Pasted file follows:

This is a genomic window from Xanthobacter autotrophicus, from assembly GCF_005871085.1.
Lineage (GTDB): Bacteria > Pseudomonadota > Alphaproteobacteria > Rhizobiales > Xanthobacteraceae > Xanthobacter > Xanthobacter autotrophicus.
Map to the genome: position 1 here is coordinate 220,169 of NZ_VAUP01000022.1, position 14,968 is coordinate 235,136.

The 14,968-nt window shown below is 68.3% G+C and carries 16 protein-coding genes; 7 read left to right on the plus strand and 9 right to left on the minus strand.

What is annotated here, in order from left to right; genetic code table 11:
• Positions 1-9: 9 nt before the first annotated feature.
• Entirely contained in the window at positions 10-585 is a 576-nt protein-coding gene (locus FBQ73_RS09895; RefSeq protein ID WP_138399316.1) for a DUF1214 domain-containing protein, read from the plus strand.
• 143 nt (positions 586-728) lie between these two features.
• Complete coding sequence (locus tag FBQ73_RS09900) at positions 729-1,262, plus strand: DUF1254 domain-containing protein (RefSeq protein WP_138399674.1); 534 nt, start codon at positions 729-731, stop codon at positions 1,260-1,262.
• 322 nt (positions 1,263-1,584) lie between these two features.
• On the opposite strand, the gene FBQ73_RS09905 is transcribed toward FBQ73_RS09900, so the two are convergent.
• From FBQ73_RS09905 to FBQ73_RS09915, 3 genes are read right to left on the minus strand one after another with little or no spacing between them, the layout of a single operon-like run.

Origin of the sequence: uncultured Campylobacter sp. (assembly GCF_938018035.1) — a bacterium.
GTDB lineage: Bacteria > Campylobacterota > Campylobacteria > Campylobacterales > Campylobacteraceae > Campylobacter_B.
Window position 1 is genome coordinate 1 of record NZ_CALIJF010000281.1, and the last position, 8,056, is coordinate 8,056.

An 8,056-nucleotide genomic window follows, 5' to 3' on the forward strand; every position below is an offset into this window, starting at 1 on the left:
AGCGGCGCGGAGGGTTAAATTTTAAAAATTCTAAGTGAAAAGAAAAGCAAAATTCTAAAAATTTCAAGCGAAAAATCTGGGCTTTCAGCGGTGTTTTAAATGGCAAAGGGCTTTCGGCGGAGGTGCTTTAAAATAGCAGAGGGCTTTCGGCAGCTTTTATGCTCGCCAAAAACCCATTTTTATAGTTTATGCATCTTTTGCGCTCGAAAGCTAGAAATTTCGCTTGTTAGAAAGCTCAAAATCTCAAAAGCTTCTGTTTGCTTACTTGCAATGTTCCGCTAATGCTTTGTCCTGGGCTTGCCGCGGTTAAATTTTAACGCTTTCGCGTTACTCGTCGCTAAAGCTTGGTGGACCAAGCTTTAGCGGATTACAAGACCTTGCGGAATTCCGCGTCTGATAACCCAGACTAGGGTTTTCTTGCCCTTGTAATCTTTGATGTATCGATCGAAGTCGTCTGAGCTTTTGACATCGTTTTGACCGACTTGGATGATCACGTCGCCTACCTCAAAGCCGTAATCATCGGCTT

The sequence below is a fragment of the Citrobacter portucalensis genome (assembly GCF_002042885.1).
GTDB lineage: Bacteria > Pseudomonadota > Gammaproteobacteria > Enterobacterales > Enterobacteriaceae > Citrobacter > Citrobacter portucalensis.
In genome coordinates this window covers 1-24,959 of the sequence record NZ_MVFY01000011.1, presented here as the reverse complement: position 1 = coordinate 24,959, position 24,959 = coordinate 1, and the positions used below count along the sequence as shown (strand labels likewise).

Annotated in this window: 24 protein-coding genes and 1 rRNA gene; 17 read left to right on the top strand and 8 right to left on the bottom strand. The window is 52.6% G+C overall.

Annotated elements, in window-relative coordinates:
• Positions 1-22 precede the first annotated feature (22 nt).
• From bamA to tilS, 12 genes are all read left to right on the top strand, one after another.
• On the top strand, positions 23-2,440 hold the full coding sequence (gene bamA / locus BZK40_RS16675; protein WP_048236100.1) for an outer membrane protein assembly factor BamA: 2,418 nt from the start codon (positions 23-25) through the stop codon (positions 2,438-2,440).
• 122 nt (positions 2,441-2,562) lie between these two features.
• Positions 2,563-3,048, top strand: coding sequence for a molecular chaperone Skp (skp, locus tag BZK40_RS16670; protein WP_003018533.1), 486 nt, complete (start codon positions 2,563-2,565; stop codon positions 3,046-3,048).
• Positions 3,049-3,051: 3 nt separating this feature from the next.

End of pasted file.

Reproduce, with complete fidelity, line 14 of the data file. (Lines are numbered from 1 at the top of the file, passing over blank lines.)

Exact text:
GTDB lineage: Bacteria > Campylobacterota > Campylobacteria > Campylobacterales > Campylobacteraceae > Campylobacter_B.